Seeing as God sees: transfiguration in a 12-step recovery program

Many years ago, at a 12-step recovery meeting, I saw someone transfigured. The recovery group met in the basement of a church in an urban neighborhood on the East Coast. It was a midday meeting not far from several treatment programs and halfway houses, and some of those in attendance were there by court order.

Advertisement

‘This is my chosen Son; listen to him.’ (Lk 9:35)

Liturgical day
Second Sunday of Lent (C)
Readings
Gen 15:5-18, Ps 27, Phil 3:17–4:1, Lk 9:28-36
Prayer

Have you ever caught sight of God in another?

How do you let others see God at work in you?

One young man had attended every day for nearly a month. He spoke to no one, sat cross-armed the whole time, and kept the visor of his baseball cap pulled down low. As soon as the meeting was over, he was out the door. He kept to himself with such skill that, after a while, I stopped noticing him.

The winter that year was particularly cold, and in addition to those seeking recovery, the meeting space housed several homeless people to whom the church had given shelter. One day, an elderly homeless man stood up, cried out and grabbed his chest; he was having a heart attack. The young man, who had never so much as twitched except to race to the door, immediately leapt to his side and began C.P.R. He took control of the situation and alternated calmly between caring for the stricken man and sending someone to call an ambulance.

As I learned later, the young man had been a paramedic before drugs took over his life. When he saw a life in danger, his training took over and he acted to save it.

As I reflected on the incident later, I realized that—for just a second—I had caught a glimpse of that young man as God sees him: a confident paramedic, skilled in his calling, a rescuer of others. An opportunity for service to another drew the young man out of himself and showed us all a moment of utter beauty. The next time I saw him, he was back to his old reticence, but I never forgot the sight of his transformation, and now years later, when I cannot even remember his name, I can still remember that moment of wonder when he was revealed to me, when I got to see him through God’s eyes.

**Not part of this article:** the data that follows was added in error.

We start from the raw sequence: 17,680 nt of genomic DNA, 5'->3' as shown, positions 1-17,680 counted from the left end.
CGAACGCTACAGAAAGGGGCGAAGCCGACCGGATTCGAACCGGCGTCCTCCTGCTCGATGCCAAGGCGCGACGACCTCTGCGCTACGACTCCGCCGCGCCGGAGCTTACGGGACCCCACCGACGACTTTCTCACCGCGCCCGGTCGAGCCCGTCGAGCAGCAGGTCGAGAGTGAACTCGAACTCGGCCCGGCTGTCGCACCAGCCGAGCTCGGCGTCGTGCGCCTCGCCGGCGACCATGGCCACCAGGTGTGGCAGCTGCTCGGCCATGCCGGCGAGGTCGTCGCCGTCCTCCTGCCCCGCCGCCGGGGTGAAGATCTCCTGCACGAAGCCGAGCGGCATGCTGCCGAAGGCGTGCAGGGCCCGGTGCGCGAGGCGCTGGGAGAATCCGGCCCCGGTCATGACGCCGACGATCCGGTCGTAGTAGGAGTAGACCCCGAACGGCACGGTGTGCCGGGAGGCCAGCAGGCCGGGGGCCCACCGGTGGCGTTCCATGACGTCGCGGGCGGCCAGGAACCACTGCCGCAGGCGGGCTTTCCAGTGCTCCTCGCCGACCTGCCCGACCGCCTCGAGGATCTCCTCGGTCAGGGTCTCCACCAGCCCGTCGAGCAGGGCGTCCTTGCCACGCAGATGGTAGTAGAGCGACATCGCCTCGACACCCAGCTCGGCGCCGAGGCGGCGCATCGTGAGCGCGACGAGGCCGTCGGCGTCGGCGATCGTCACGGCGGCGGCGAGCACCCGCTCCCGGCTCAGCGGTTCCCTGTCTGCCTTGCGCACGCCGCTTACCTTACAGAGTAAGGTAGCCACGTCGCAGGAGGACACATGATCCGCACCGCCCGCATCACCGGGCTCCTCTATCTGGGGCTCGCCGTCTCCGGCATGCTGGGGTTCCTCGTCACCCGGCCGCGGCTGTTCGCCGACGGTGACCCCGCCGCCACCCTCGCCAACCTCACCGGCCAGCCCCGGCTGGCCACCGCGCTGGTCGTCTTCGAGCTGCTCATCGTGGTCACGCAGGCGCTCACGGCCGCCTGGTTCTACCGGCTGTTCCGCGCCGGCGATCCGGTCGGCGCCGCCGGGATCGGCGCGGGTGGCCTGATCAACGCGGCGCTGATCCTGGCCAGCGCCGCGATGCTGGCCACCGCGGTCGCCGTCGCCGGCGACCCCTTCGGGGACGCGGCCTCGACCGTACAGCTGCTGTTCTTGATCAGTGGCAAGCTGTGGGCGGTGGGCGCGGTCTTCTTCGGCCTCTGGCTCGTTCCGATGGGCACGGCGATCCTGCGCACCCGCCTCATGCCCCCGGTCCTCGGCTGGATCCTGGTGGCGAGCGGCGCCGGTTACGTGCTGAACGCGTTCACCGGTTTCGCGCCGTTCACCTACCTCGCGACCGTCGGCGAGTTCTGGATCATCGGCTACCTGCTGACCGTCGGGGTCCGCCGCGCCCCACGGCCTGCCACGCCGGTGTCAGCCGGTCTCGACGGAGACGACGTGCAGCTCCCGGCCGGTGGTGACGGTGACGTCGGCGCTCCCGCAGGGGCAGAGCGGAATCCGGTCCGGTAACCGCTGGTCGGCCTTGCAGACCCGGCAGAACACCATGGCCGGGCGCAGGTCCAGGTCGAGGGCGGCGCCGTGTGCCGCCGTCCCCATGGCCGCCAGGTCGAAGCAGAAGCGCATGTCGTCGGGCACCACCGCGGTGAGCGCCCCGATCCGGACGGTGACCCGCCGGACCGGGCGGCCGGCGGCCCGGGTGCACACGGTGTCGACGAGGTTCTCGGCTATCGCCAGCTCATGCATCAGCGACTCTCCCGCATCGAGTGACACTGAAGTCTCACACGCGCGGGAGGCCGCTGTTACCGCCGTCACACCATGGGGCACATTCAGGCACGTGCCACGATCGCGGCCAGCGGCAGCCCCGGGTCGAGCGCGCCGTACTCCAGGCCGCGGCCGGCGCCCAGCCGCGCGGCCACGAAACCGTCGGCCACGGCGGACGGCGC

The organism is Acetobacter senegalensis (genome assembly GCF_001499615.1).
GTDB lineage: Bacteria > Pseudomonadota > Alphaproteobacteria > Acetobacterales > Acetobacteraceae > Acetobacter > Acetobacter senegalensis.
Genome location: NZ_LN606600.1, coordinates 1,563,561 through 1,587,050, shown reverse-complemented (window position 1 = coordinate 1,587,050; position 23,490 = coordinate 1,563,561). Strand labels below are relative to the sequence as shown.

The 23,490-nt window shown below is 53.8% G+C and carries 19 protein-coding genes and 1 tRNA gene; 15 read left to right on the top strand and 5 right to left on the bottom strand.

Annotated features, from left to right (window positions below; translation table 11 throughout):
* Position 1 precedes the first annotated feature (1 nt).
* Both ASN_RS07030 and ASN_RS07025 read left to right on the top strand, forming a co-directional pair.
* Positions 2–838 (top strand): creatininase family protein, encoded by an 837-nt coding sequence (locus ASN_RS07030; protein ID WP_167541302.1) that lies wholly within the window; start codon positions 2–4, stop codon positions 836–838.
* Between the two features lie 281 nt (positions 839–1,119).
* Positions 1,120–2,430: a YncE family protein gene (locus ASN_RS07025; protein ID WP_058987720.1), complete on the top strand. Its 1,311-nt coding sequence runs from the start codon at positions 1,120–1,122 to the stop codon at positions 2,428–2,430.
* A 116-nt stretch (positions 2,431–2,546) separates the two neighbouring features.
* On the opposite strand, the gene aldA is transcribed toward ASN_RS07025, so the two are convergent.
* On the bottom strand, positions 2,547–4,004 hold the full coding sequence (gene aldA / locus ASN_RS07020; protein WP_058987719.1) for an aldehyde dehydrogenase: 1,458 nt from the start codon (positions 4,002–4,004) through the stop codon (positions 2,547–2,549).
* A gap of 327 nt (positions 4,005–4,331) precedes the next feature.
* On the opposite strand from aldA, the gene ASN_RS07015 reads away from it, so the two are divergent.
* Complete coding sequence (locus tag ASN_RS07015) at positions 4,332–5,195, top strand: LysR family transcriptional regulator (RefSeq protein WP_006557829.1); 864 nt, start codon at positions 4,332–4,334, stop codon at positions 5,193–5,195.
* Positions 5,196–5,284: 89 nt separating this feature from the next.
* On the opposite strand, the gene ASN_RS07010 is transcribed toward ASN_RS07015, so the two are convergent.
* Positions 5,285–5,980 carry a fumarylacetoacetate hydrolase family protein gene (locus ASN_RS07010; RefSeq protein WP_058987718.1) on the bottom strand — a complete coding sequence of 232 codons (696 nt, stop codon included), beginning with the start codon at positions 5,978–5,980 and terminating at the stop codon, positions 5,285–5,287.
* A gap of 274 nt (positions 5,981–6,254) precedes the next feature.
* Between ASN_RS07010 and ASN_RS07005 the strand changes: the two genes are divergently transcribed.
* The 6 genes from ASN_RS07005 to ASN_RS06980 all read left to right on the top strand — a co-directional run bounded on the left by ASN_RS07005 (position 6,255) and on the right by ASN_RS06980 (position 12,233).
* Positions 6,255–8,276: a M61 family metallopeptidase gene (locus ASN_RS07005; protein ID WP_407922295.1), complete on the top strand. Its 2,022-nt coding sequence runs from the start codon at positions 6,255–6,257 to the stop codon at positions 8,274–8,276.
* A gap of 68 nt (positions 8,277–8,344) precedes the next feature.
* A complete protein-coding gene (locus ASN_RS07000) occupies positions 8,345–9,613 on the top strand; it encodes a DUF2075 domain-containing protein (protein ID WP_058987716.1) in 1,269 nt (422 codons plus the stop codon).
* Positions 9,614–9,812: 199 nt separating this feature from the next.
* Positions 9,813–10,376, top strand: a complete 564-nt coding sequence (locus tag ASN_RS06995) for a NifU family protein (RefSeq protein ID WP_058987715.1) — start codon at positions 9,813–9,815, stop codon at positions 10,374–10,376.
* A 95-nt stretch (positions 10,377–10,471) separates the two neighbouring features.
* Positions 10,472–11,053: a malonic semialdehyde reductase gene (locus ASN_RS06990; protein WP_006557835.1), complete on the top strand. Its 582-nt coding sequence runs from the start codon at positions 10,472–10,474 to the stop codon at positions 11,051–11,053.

“This is my chosen son; listen to him.” In this Sunday’s Gospel reading, Peter, John and James catch a glimpse of Jesus as the Father saw him. Faith had already brought them to belief; now they saw clearly. Luke also draws our attention to Moses and Elijah, who show forth a glory like Jesus and discuss his mission with him. Elements of Luke’s account refer back to Jesus’ baptism, but they also draw our minds ahead to the resurrection and Pentecost. Luke’s themes emphasize that those who accompany Jesus through his “exodus” will reflect his glory into the world.

If the transfiguration requires anything of our discipleship, it is to let go of our masks and let others catch a glimpse of God in us. Jesus’ own transformation was a proclamation of the Gospel; it confirmed the faith of the disciples who joined him. Likewise, as Lent continues, Christians undertake practices that help others see God at work and help themselves catch sight of those sometimes fleeting moments when God reveals the divine face in another.

Comments are automatically closed two weeks after an article's initial publication. See our comments policy for more.

Advertisement

The latest from america

Green mountaintop
The disciples’ mission is now ours, and Christ is ready to share with us the same power he gave them.
Michael SimoneMay 17, 2019
In Luke’s mind, the Spirit that had once dwelt in the Temple had now taken up residence among Christ’s disciples.
Michael SimoneMay 17, 2019
As the first disciples trusted in the Advocate, they found a love that gave peace to their hearts.
Michael SimoneMay 03, 2019
One might have expected a statement of disappointment or regret. Instead, Jesus speaks to his disciples of love.
Michael SimoneMay 03, 2019